#1
I was wondering if anyone could explain the theory of pinch harmonics to me. I can do them, that's not the issue, just looking to further my knowledge. Specifically, I'm wondering why a pinch harmonic on the 7th fret and the 12th fret of my g string sound the same. I guess I'm asking how does the position on the fretboard correlate with the sound coming out? For example, youd explain to someone new to guitar that every fret higher is a half step higher than the previous note, and each string is 5 half steps higher than the previous etc.

Also is there only one "acceptable" harmonic you'll get for each note, or are there multiple places you can put your right hand and get the correct sound?
#2
Actually called Mark!

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#4
I remember doing a class on harmonics in physics at high school. There's definitely science to it, but the best way to learn is to just experiment!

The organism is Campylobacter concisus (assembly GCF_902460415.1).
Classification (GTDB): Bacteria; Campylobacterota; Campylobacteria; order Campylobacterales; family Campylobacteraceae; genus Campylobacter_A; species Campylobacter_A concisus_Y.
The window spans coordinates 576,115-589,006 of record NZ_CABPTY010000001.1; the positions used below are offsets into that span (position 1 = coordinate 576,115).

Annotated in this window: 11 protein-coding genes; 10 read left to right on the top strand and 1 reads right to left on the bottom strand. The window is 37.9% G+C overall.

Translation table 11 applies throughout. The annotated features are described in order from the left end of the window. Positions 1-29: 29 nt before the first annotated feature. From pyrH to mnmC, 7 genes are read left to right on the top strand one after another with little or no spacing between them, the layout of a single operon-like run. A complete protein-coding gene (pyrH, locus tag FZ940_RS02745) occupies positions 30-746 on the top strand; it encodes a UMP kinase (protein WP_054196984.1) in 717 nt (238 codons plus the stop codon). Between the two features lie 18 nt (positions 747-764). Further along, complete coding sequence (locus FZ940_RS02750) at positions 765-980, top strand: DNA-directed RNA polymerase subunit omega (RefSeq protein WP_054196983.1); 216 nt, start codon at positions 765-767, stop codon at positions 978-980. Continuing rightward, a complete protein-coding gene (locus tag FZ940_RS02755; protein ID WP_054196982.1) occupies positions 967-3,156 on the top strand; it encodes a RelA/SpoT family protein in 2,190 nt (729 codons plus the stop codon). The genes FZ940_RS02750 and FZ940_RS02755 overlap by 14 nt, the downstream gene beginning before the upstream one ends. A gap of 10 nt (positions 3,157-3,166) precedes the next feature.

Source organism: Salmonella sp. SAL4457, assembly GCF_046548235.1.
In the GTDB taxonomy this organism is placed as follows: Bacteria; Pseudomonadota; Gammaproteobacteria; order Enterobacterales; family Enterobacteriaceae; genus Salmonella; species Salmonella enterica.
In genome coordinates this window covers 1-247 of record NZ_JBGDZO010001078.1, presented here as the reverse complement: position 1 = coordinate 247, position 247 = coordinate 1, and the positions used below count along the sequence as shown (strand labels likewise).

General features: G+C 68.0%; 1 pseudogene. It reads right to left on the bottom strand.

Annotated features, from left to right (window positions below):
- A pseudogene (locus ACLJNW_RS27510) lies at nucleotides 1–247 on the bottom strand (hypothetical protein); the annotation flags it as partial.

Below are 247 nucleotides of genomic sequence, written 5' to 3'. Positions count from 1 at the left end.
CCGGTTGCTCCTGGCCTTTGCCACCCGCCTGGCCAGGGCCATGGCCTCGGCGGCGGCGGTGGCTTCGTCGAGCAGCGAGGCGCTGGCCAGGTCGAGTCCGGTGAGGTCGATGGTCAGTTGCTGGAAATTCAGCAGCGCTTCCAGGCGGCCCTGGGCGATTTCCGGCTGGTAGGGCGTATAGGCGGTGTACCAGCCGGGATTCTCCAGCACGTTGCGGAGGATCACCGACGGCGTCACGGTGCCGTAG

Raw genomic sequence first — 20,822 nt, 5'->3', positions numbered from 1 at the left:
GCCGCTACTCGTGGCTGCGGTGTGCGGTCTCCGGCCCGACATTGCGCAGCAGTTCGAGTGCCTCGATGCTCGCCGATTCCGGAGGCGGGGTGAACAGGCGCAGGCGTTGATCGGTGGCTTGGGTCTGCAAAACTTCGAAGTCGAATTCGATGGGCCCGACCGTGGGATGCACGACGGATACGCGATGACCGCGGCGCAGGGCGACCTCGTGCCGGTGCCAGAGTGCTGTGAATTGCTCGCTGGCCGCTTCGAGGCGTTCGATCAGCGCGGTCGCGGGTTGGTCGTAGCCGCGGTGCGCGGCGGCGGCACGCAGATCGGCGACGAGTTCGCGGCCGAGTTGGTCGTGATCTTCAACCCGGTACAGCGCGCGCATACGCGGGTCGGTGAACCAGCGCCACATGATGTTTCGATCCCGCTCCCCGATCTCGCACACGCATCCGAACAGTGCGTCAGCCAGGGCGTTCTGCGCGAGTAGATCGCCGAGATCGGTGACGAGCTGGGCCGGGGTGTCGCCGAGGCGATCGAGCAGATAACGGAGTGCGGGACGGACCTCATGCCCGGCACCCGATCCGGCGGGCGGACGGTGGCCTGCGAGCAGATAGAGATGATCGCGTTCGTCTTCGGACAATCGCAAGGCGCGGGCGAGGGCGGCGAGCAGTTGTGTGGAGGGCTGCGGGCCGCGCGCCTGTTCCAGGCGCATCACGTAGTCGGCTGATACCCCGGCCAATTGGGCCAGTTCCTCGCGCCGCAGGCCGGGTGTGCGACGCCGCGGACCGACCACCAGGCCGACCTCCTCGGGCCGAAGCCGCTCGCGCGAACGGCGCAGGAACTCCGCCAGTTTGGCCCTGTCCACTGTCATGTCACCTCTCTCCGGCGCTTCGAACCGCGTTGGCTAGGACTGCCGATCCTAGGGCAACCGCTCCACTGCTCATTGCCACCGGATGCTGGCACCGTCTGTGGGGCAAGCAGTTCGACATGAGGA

#5
In terms of sound rather than science, the notes continue beyond the fretboard- if you play with a slide over your neck/middle pickup (while using the bridge pickup) you'll see what I mean here.

So basically you've got another octave or two over the pick ups. If you move your pinching hand you're basically changing the pitch of the harmonic- that Van Halen harmonic trill trick is the same logic. So if you're playing one in the same key, it'll sound right and one out of key will often sound a little messy.

If that makes any sort of sense?